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3 Other Hockey Legends Worth Collecting

3 Other Hockey Legends Worth Collecting

Leon Sonkin

We know that Wayne Gretzky is considered the Great One. Though he remains the only player with a jersey number retired throughout the entire league, Gretzky is far from the only legendary hockey player in the hobby. Let’s take a look at three other all-time greats who absolutely belong in your collection.

Bobby Orr

Before Gretzky, the consensus greatest of all time was Boston Bruins defenseman Bobby Orr. Orr redefined the position, creating a new dynamic that had not yet been seen in the NHL–a puck-rushing defenseman. Previously, defenders were tasked with clearing the front of the goal crease, winning puck battles along the boards and making good first outlet passes. Orr decided to scrap the latter and, instead, chose to carry the puck out of his own zone and into opposing zones. With great speed, tremendous skating and offensive gifts that could rival any forward in the league, Orr was impossible for opposing teams to contain. 

The holy grail of Orr cards has to be the 1966-1967 Topps rookie. With nothing higher in circulation than a PSA 7 (some graders like SGC and KSA do have higher grades on eBay), this remains one of the most difficult cards to obtain in decent condition. Over the past year, we have seen this card smash the $20,000 barrier, with recent sales netting over $23k.

Mario Lemieux

While Orr and Gretzky are legends who changed the game, Mario Lemieux re-invented it on every level imaginable. Never before had a player of Lemieux’s physical stature – when they played, Mario was four inches taller and 50 pounds heavier than Wayne – possessed Gretzky’s level of skill and hockey sense. With skating that was even more exceptional than Orr’s, Lemieux dominated the league to a level previously thought impossible. 

Lemieux’s first game put the entire league on notice, as he swiftly scored a breakaway goal on his first shift. The flailing goalies of the mid ‘80s knew that they’d have their work cut out for them, with a player of Lemieux talent and formidable size. But the Penguins star didn’t just put up points, he elevated everyone around him, providing career numbers for players like Rob Brown, Mark Recchi, Rick Tocchet and Kevin Stevens. Additionally, he helped spark the early career of Jaromir Jagr, helping him become one of the most dominant European players to ever play in the NHL.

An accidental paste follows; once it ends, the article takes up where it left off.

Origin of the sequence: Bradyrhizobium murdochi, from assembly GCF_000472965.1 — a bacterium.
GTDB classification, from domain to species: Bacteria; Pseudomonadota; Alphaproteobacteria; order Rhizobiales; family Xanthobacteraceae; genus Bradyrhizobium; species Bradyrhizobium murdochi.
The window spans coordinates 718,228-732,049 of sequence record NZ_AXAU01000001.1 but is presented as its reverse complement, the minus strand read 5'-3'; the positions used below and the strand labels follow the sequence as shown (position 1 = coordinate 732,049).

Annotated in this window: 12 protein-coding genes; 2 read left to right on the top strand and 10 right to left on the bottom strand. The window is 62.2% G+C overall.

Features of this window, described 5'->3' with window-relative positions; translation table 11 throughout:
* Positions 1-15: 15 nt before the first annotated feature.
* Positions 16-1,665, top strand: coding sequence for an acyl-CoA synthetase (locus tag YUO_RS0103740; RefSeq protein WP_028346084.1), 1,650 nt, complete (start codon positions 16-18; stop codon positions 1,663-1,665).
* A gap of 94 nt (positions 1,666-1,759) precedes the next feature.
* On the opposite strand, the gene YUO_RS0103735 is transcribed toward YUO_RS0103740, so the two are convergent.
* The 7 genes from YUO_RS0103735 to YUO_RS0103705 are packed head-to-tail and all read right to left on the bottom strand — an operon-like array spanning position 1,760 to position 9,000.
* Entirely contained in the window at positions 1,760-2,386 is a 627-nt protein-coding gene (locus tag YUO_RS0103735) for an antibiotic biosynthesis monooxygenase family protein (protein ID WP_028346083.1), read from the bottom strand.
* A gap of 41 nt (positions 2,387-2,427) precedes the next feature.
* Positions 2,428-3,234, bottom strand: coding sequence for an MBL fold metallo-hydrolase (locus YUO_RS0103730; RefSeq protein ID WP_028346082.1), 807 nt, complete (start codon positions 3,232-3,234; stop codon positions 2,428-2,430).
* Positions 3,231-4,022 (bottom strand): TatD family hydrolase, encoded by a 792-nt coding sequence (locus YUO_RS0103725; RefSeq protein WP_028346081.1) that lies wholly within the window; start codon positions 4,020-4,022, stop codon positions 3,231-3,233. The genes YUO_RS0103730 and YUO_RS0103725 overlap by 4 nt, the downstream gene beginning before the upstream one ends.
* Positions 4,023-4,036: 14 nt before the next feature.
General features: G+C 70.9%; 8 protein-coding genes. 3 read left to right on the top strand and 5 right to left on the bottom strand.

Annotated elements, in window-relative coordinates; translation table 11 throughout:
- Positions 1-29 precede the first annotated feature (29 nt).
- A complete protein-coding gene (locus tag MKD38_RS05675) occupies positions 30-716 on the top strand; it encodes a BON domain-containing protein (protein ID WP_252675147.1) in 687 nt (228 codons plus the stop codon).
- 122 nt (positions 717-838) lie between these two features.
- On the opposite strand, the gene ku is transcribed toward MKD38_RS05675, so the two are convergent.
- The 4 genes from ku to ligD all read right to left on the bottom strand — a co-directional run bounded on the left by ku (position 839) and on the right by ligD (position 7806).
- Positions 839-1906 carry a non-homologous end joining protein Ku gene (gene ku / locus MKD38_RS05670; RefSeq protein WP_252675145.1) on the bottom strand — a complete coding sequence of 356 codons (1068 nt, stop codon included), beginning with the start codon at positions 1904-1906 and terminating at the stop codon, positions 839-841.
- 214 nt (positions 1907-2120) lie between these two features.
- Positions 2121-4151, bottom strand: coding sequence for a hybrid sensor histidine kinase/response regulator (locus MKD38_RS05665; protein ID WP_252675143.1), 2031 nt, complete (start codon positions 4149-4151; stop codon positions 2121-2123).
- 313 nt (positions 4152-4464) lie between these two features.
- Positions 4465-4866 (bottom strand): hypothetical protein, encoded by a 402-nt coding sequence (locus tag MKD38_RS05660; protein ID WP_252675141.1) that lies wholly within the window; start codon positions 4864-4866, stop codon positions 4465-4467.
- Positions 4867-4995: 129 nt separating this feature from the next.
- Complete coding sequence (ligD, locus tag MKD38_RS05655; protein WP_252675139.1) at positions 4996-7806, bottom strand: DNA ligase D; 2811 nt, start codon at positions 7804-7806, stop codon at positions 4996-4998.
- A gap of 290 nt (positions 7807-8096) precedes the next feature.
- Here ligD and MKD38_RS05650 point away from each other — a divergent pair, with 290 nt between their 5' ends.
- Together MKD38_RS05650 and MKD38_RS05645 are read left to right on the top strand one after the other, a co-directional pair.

For Super Mario, it’s always about the ‘85-’86 O-Pee-Chee/Topps rookie. While raw, the entry points can be pretty affordable; higher grades of either can get very pricey. Rightly so, this set is notorious for poor centering, making higher grades much lower pop. Additionally, OPC cards, being Canadian exclusives, have a smaller count than their Topps counterparts. Lemieux will remain on hockey’s all-time Mt. Rushmore, so this should always be considered a safe asset for your portfolio. 

Beyond this, there are plenty of newer autograph and patch autograph cards for Lemieux, but nothing beyond his rookie seems to draw the same fervor from collectors.

Patrick Roy

While Martin Brodeur may be one of the most statistically decorated goaltenders in NHL history, you’d be hard pressed to find many who don’t have Patrick Roy at the top of their list of best netminders. Roy’s swagger and four Stanley Cup championship rings paint the picture of a fierce competitor who wore his heart on his sleeve. With legendary press conference soundbytes, well-publicized physical altercations with Red Wings goaltenders Mike Vernon and Chris Osgood and a firm hold on second place in career wins (behind Brodeur), Roy created a following that will live forever. 

The talented French-Canadian goalie also played a bulk of his career during a trading card explosion, with an array of ‘90s inserts, sought-after rookies and autographed memorabilia cards that continue to be made today. Roy famously led the Montreal Canadiens to the Stanley Cup as a scrawny rookie two years prior to his first card, the ’86-’87 OPC/Topps. With somewhat better QC than Lemieux’s card class, Roy’s card fetches a pretty penny in higher grades. The last three sales of the OPC in a PSA 9, in fact, have an average price of $1,521.

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